Plastic recycling is an integral part of maintaining a healthy planet. However, for the petrochemical industry, this eco-friendly practice poses a range of challenges. Below, we explore some of the key issues plastic recycling causes for the petrochemical industry and what’s being done to address them.
Creating a circular economy is the underlying goal of plastic recycling. In theory, a circular economy aims to reuse all plastic products and ensure nothing ends up in landfill or pollutes the natural environment.
For example, sustainable fashion companies are manufacturing swimsuits from material made from recycled plastic bottles. Initiatives such as the EU Action Plan exist to support the creation of a circular plastics economy and minimise waste wherever possible.
Unfortunately, it’s not as easy as it sounds. Plastics are not a standardised product and while most are recyclable, the process often calls for specialised equipment and facilities. The sheer number of different plastics used to manufacture products makes it incredibly difficult to sort and separate materials.
Plastics can generally be categorised into the following groups:
While the groups appear to be relatively simple, thousands of different plastic formulations can fall into each category. Many contain unique blends of raw materials and additives, making it extremely difficult to create standardised recycling processes. Additives are a difficult problem as they must be identified, removed and disposed of before a plastic product can be turned into virgin resin and recycled.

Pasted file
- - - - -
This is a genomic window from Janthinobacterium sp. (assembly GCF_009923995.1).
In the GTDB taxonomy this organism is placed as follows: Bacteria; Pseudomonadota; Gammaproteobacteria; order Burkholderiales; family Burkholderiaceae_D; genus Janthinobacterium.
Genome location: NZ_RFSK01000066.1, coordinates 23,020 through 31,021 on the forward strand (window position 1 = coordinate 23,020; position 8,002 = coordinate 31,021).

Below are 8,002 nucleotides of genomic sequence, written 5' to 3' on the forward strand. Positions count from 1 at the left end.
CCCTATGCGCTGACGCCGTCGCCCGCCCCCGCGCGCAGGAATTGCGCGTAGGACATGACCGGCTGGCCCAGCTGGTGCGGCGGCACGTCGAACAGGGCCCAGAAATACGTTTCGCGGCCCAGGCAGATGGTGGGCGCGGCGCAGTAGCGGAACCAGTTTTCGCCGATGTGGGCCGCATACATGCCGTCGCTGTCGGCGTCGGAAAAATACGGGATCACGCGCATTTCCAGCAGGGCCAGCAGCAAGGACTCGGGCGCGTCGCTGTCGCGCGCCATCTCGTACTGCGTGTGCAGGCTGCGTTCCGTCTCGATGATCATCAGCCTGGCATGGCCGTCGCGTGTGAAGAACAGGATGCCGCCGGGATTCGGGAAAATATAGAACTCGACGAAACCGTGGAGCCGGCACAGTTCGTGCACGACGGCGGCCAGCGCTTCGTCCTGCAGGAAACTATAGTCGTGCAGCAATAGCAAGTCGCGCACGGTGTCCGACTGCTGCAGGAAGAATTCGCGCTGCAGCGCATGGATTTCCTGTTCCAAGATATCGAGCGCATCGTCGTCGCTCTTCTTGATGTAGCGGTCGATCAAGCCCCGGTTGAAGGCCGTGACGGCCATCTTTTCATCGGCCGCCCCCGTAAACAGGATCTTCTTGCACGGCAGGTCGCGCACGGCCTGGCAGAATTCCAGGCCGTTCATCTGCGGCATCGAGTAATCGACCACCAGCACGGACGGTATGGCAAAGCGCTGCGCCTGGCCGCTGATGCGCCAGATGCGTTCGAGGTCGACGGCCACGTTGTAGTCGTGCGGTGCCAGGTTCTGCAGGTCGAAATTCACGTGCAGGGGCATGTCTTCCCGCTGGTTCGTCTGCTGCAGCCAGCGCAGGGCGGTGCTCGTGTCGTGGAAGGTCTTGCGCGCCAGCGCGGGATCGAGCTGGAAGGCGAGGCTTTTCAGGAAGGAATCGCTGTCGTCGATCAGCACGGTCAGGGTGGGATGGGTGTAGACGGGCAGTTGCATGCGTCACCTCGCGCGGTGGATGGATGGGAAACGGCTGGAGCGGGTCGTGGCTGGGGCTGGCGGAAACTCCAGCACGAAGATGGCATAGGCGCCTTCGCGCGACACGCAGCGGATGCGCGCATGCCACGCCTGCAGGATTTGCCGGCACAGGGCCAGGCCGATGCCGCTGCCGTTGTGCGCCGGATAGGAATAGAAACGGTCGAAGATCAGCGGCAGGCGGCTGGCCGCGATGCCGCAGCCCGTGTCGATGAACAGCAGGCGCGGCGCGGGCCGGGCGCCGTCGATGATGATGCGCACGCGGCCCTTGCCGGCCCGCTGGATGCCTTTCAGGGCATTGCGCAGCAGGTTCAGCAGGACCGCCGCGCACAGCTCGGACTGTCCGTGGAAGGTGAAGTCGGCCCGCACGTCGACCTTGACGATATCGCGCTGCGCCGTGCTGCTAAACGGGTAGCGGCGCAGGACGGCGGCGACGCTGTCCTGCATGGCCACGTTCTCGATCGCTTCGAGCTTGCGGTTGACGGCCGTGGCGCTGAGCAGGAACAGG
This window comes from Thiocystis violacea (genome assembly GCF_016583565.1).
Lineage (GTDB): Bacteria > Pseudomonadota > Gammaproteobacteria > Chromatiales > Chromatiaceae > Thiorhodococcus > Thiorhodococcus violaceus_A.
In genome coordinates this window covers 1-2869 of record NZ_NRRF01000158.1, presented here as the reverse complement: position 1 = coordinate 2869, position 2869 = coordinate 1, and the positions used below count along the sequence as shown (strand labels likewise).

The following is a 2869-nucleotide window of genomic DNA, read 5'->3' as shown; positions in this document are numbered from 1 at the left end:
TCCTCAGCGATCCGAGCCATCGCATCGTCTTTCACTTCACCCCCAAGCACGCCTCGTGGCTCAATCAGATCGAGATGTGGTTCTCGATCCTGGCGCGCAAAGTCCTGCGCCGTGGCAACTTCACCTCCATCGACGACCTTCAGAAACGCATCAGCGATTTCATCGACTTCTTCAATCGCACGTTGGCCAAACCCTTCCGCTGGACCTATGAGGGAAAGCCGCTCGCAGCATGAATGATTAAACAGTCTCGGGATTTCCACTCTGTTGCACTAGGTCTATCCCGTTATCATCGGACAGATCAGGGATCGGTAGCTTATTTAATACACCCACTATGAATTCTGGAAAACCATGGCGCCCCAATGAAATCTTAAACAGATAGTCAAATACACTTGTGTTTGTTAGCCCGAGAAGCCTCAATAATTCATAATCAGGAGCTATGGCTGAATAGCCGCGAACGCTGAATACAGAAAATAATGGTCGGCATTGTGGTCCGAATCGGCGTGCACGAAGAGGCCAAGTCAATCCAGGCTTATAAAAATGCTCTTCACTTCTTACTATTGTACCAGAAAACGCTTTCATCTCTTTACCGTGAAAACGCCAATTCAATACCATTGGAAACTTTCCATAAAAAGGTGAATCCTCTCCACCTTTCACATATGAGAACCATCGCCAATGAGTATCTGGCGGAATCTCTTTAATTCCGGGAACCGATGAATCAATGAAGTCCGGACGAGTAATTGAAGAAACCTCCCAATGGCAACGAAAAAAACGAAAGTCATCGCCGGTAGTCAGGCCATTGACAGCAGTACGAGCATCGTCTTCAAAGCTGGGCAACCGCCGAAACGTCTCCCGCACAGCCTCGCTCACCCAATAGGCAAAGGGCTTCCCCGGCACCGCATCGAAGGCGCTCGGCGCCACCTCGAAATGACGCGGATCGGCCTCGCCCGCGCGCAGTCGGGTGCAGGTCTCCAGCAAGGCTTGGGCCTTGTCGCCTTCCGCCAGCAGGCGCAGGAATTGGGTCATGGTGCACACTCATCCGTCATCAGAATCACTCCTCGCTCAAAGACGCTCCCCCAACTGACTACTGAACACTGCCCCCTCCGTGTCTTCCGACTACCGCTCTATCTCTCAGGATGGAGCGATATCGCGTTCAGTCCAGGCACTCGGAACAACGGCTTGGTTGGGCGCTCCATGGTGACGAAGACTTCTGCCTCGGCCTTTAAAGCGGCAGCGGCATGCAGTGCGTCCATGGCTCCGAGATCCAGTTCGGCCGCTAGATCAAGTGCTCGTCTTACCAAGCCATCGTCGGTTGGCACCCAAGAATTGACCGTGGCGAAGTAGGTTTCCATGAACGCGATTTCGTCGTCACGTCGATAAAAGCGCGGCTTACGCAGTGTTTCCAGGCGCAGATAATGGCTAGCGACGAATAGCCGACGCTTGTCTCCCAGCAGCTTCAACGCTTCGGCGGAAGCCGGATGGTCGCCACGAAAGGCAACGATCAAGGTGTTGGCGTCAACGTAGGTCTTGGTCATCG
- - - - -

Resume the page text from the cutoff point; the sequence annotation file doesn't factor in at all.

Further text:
Over the past decade, chemical recycling has emerged as an exciting new alternative to traditional mechanical recycling. Petrochemical companies supply the specialised materials used during chemical recycling processes, which allows plants to break down plastics and transform them into fuels, feedstocks and even monomers
Despite challenges, the petrochemicals industry is teaming up with other manufacturers to fast track the shift towards a circular economy. For example, in 2022 American multinational food company Mondelez International will begin packaging Philadelphia cream cheese in containers made from chemically recycled plastics. Saudi-based petrochemicals company Sabic will manufacture the polypropylene, eco-conscious start-up Plastic Energy will supply the feedstock needed to create the polypropylene, while Fortune 500 company Berry Global will mould the tubs.
“You cannot achieve a circular economy on your own. A circular economy requires partnering up- and downstream,” says Robert Flores, Vice President of Sustainability at Berry Global. “And obviously, as such a well-known global company, Mondelez International was an ideal partner to launch this material with.”
Alongside recycling, clean air initiatives are playing an important role in reducing pollution and protection the planet. Find out more about what’s being done to slash industrial emissions in ‘Using gas analysis to support clean air initiatives in plants and refineries’